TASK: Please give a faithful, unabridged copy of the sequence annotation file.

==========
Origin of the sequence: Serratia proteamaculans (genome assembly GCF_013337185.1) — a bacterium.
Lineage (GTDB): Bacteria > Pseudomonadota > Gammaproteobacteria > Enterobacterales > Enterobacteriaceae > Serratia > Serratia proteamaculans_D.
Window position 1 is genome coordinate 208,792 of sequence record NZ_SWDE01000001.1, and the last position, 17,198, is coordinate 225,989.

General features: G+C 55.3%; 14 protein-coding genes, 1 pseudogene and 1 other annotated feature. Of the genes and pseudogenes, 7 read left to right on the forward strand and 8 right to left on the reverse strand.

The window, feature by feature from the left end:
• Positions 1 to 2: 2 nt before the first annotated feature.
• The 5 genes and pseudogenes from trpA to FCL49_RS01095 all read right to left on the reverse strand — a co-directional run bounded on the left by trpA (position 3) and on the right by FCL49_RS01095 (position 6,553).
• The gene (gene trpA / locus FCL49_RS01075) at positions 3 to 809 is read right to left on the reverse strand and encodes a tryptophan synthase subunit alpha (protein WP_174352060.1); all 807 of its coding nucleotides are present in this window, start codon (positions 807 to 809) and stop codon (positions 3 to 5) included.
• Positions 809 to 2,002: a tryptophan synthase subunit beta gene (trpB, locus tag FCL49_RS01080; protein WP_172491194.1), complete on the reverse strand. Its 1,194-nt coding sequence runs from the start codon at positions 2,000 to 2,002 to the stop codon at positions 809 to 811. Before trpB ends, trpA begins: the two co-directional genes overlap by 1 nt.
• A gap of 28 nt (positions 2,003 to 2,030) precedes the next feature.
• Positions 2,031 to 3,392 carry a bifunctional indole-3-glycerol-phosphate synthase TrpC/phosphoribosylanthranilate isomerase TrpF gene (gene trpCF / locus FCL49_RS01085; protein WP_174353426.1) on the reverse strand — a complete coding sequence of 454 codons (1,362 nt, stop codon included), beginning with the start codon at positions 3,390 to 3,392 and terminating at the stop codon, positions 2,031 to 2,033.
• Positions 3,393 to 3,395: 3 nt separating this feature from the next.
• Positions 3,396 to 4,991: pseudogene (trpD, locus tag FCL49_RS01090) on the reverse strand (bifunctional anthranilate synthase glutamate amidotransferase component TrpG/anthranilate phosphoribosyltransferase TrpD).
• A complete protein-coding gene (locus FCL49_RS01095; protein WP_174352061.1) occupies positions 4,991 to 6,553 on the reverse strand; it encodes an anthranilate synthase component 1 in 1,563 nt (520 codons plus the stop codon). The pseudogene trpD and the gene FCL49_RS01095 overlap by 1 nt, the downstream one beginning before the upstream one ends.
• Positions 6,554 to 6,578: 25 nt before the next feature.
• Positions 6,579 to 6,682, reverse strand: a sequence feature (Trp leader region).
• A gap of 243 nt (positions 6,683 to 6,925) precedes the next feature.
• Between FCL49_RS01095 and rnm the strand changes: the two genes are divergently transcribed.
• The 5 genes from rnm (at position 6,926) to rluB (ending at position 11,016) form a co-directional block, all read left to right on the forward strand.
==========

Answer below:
Origin of the sequence: Serratia proteamaculans (genome assembly GCF_013337185.1) — a bacterium.
Lineage (GTDB): Bacteria > Pseudomonadota > Gammaproteobacteria > Enterobacterales > Enterobacteriaceae > Serratia > Serratia proteamaculans_D.
Window position 1 is genome coordinate 208,792 of sequence record NZ_SWDE01000001.1, and the last position, 17,198, is coordinate 225,989.

General features: G+C 55.3%; 14 protein-coding genes, 1 pseudogene and 1 other annotated feature. Of the genes and pseudogenes, 7 read left to right on the forward strand and 8 right to left on the reverse strand.

The window, feature by feature from the left end:
• Positions 1 to 2: 2 nt before the first annotated feature.
• The 5 genes and pseudogenes from trpA to FCL49_RS01095 all read right to left on the reverse strand — a co-directional run bounded on the left by trpA (position 3) and on the right by FCL49_RS01095 (position 6,553).
• The gene (gene trpA / locus FCL49_RS01075) at positions 3 to 809 is read right to left on the reverse strand and encodes a tryptophan synthase subunit alpha (protein WP_174352060.1); all 807 of its coding nucleotides are present in this window, start codon (positions 807 to 809) and stop codon (positions 3 to 5) included.
• Positions 809 to 2,002: a tryptophan synthase subunit beta gene (trpB, locus tag FCL49_RS01080; protein WP_172491194.1), complete on the reverse strand. Its 1,194-nt coding sequence runs from the start codon at positions 2,000 to 2,002 to the stop codon at positions 809 to 811. Before trpB ends, trpA begins: the two co-directional genes overlap by 1 nt.
• A gap of 28 nt (positions 2,003 to 2,030) precedes the next feature.
• Positions 2,031 to 3,392 carry a bifunctional indole-3-glycerol-phosphate synthase TrpC/phosphoribosylanthranilate isomerase TrpF gene (gene trpCF / locus FCL49_RS01085; protein WP_174353426.1) on the reverse strand — a complete coding sequence of 454 codons (1,362 nt, stop codon included), beginning with the start codon at positions 3,390 to 3,392 and terminating at the stop codon, positions 2,031 to 2,033.
• Positions 3,393 to 3,395: 3 nt separating this feature from the next.
• Positions 3,396 to 4,991: pseudogene (trpD, locus tag FCL49_RS01090) on the reverse strand (bifunctional anthranilate synthase glutamate amidotransferase component TrpG/anthranilate phosphoribosyltransferase TrpD).
• A complete protein-coding gene (locus FCL49_RS01095; protein WP_174352061.1) occupies positions 4,991 to 6,553 on the reverse strand; it encodes an anthranilate synthase component 1 in 1,563 nt (520 codons plus the stop codon). The pseudogene trpD and the gene FCL49_RS01095 overlap by 1 nt, the downstream one beginning before the upstream one ends.
• Positions 6,554 to 6,578: 25 nt before the next feature.
• Positions 6,579 to 6,682, reverse strand: a sequence feature (Trp leader region).
• A gap of 243 nt (positions 6,683 to 6,925) precedes the next feature.
• Between FCL49_RS01095 and rnm the strand changes: the two genes are divergently transcribed.
• The 5 genes from rnm (at position 6,926) to rluB (ending at position 11,016) form a co-directional block, all read left to right on the forward strand.